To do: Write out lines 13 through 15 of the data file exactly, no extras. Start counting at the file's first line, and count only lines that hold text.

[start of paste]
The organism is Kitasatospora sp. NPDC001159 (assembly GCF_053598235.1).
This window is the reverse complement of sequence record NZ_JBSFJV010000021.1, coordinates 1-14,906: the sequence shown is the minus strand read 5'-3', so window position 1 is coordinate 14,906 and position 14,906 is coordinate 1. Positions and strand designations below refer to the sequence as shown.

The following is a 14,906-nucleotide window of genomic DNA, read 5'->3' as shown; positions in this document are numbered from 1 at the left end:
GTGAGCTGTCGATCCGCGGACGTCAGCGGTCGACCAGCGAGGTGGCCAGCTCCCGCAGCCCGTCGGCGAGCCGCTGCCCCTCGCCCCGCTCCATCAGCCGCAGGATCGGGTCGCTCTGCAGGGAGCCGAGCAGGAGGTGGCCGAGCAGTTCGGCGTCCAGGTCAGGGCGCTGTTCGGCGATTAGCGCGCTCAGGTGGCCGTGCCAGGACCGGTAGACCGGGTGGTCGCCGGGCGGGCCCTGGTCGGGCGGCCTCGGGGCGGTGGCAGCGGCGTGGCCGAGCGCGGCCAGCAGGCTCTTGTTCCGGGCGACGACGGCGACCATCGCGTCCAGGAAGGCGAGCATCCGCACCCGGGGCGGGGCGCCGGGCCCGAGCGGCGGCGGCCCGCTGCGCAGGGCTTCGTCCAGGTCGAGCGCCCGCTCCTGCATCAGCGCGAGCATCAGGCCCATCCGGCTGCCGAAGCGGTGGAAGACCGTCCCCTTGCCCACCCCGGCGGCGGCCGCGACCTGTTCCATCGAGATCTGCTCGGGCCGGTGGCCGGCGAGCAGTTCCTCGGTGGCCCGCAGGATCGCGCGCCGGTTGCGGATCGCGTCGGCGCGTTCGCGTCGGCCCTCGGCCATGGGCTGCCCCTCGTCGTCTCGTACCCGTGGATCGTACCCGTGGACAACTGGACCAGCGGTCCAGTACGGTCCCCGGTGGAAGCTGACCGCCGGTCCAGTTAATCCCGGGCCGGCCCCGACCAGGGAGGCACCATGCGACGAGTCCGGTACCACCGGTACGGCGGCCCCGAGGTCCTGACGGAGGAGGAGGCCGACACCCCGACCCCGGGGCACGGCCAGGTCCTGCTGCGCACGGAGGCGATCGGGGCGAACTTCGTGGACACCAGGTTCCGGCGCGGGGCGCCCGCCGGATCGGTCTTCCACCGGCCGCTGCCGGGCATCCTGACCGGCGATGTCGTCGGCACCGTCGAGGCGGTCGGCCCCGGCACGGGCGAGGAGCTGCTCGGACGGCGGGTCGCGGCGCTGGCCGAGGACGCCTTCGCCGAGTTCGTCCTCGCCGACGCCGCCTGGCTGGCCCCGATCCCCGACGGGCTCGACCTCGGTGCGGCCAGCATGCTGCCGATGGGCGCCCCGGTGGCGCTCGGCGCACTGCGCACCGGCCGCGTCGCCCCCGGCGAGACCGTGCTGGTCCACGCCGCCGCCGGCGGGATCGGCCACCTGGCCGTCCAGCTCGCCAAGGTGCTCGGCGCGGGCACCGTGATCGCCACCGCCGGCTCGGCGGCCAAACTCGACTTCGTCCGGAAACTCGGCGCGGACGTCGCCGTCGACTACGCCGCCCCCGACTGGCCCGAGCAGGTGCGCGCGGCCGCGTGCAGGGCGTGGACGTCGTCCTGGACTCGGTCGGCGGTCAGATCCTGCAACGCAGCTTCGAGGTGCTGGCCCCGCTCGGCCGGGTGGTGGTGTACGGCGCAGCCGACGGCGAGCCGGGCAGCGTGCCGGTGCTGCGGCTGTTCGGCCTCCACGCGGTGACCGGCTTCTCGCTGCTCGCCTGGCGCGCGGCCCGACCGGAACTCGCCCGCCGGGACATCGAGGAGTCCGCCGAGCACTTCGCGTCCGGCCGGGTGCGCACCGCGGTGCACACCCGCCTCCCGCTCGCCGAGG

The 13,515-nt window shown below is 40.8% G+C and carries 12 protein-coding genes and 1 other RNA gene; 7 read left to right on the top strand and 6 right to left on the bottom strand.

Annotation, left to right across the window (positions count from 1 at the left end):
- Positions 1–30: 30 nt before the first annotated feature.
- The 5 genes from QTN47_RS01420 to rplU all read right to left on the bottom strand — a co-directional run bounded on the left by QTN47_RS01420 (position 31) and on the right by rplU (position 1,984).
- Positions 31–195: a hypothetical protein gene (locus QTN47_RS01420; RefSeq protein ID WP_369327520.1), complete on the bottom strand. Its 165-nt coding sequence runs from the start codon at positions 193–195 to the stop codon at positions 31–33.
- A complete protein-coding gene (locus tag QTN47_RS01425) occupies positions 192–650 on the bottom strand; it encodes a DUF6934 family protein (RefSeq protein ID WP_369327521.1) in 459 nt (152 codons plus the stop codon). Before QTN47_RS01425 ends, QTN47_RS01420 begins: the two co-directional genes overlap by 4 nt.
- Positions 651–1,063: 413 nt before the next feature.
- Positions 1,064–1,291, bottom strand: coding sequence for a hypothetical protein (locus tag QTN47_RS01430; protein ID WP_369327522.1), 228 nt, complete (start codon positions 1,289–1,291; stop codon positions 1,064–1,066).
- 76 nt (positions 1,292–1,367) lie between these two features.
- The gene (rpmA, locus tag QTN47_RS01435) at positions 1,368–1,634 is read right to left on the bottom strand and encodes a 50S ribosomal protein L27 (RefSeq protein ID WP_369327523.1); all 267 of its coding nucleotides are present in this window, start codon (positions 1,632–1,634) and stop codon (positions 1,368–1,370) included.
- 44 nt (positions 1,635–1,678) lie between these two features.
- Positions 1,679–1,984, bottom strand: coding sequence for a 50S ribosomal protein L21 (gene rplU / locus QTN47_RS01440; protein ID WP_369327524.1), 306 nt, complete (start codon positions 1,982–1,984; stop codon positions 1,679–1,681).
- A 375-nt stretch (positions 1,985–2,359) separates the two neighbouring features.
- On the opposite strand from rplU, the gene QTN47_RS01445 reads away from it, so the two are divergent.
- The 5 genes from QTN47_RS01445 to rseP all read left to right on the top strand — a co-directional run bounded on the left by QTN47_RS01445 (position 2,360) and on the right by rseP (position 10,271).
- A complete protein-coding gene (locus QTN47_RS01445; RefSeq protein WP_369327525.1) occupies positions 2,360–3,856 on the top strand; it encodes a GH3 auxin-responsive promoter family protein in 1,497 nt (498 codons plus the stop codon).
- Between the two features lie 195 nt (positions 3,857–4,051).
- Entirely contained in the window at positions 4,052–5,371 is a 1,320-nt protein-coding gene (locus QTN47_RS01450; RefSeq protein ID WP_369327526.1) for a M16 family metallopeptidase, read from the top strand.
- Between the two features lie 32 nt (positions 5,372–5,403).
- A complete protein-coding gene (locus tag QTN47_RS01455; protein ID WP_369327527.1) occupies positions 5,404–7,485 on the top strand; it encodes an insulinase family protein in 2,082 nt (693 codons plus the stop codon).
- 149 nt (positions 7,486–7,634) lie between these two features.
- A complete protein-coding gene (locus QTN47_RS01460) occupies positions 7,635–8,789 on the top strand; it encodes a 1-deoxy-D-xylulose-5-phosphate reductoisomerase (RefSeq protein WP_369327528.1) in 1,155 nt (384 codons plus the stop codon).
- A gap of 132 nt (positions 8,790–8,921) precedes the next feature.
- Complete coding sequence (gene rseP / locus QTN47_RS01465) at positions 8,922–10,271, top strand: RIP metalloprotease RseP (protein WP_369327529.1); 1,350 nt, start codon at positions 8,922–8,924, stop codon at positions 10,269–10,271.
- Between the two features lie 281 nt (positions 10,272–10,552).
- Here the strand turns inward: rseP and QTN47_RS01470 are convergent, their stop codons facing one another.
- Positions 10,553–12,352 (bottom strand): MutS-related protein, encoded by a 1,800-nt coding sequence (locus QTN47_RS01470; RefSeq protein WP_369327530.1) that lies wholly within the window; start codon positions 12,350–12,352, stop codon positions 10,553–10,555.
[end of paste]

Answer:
- 76 nt (positions 1,292–1,367) lie between these two features.
- The gene (rpmA, locus tag QTN47_RS01435) at positions 1,368–1,634 is read right to left on the bottom strand and encodes a 50S ribosomal protein L27 (RefSeq protein ID WP_369327523.1); all 267 of its coding nucleotides are present in this window, start codon (positions 1,632–1,634) and stop codon (positions 1,368–1,370) included.
- 44 nt (positions 1,635–1,678) lie between these two features.